The Story So Far: Scotland

You often hear that teams who get steadily better throughout a tournament tend to be successful, and that certainly seems to be the trajectory Scotland are taking.

You often hear that teams who get steadily better throughout a tournament tend to be successful, and that certainly seems to be the trajectory Scotland are taking.

Round One brought frustration with defeat to Wales, Round Two delivered relief in the shape of victory over France and with Round Three came jubilation as England were downed in Edinburgh.

Ahead of Saturday’s clash against Ireland, Gregor Townsend’s are placed third in the table and preparing a title tilt, but here we take a look at how they got here.


After a superb autumn that delivered a resounding victory over Australia and narrow defeat to New Zealand, Scotland came into the 2018 NatWest 6 Nations in confident mood.

But at 14-0 down at half-time in their opening-round match against Wales in Cardiff, Townsend’s men were perhaps left shocked by Wales’ onslaught.

Warren Gatland’s side had played an excellent 40 minutes, with Gareth Davies intercepting an Ali Price pass to score the first try and Leigh Halfpenny going over for the second with only 11 minutes on the clock.

After the break further tries came for Halfpenny and Steff Evans – Peter Horne got one back for Scotland at the death, leaving the final score 34-7.


Scotland quickly learned from defeat and in the second round Townsend rung the changes, bringing in Horne, Sean Maitland, Greig Laidlaw, Grant Gilchrist and Ryan Wilson.

France were the visitors to BT Murrayfield and they didn’t take long to get started, with wing Teddy Thomas cutting in from the right inside three minutes to get the game’s opening try.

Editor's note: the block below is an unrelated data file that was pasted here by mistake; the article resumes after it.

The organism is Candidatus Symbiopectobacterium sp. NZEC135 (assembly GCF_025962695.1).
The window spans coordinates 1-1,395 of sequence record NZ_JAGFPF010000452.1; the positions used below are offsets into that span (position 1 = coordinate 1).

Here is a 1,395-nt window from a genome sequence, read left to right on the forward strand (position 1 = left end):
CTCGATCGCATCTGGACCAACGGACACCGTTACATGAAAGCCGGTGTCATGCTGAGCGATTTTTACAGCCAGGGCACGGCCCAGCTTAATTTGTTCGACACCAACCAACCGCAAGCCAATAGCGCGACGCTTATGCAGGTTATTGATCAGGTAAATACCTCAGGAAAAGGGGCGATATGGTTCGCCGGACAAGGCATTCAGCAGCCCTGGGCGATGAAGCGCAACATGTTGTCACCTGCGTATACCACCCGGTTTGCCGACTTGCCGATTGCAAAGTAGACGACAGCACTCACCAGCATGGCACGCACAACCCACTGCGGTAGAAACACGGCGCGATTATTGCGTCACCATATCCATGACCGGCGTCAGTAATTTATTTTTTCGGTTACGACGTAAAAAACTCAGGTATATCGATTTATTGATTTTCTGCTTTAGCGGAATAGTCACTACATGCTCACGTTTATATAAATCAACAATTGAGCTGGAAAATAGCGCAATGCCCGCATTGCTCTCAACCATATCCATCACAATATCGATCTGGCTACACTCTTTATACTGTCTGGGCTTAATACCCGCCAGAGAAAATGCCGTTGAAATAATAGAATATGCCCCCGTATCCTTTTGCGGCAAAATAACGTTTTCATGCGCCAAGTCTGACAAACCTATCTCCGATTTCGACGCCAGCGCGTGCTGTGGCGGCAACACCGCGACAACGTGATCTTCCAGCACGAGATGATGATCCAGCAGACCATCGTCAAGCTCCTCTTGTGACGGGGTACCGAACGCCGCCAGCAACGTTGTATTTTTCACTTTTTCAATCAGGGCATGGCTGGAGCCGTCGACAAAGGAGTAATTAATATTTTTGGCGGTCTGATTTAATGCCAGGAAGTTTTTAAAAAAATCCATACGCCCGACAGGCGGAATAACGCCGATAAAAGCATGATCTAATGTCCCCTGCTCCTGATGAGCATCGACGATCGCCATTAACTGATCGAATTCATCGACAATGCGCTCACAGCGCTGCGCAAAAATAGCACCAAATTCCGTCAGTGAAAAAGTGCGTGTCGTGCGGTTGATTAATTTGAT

Maitland struck back before Thomas doubled his tally, collecting a chip that cruelly deceived Laidlaw and allowed the Frenchman to touch down over the line.

Huw Jones got Scotland’s second to make it 20-14 to France at the interval but then Laidlaw took over, kicking two penalties at the start of the second half to outdo Baptiste Serin’s one.

It had been almost 12 months since Laidlaw had last started a match for his country and he proved vital in securing the win, kicking 22 points in the 32-26 victory.


Following victory over France a rest week followed, enabling Scotland to get a few more key men fit again – notably prop WP Nel and lock Tim Swinson, who both appeared off the bench against England.

The Auld Enemy were favourites for the match, coming off the back of victories over Italy and Wales, but at a packed-out BT Murrayfield many sensed within the opening ten minutes that England would not have it their own way.

Scotland’s back row of John Barclay, Hamish Watson and Ryan Wilson were getting though a mountain of work and following Laidlaw’s early penalty, Jones touched down following a delicate grubber from Finn Russell.

The No.10’s wondrous miss-pass for Jones then led to a try for Maitland and just before the break Jones stormed over for Scotland’s third – stunning their visitors.

The match was more even in the second 40 but Scotland ran out 25-13 winners to record a famous victory and take hold of the Calcutta Cup.

Townsend’s men now target an elusive away victory in Dublin but have welcomed the likes of lock Richie Gray, prop Zander Fagerson and flanker John Hardie back to fitness, will their upwards trajectory continue?